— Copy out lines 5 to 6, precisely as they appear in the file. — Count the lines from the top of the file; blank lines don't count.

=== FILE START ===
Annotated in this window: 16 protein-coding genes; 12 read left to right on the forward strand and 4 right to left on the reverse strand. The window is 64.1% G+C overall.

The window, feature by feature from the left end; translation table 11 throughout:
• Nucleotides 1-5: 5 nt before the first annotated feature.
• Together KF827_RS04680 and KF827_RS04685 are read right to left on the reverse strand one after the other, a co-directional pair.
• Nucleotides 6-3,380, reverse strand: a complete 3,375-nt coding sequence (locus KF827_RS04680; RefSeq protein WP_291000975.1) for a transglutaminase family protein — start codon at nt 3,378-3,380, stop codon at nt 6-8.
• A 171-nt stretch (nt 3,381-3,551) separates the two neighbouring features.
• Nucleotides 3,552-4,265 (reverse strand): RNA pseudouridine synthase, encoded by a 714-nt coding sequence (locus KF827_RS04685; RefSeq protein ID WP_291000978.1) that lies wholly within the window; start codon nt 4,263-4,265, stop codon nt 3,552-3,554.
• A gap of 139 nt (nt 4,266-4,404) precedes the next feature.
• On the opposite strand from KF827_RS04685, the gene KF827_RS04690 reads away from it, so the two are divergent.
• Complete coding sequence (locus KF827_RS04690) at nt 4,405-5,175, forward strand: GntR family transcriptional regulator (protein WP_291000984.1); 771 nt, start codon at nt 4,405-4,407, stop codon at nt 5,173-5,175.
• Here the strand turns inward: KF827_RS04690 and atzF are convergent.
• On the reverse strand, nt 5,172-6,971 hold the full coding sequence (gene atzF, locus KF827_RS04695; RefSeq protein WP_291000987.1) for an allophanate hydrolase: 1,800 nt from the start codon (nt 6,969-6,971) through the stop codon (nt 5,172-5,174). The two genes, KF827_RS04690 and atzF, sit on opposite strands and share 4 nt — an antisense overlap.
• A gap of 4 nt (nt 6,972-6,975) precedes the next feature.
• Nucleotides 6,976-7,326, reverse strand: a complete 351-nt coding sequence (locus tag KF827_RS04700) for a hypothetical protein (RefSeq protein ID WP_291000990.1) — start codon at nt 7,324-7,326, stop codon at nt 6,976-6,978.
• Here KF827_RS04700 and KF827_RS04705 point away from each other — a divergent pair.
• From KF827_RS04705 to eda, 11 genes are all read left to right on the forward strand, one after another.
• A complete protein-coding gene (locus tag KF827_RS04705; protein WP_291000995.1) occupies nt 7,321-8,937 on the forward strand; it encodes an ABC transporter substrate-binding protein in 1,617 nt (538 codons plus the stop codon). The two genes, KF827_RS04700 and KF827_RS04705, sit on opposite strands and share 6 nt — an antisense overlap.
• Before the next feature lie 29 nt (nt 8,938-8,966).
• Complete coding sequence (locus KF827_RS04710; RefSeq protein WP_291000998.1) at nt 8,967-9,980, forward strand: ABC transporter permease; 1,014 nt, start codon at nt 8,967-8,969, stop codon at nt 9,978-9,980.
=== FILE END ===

• Nucleotides 6-3,380, reverse strand: a complete 3,375-nt coding sequence (locus KF827_RS04680; RefSeq protein WP_291000975.1) for a transglutaminase family protein — start codon at nt 3,378-3,380, stop codon at nt 6-8.
• A 171-nt stretch (nt 3,381-3,551) separates the two neighbouring features.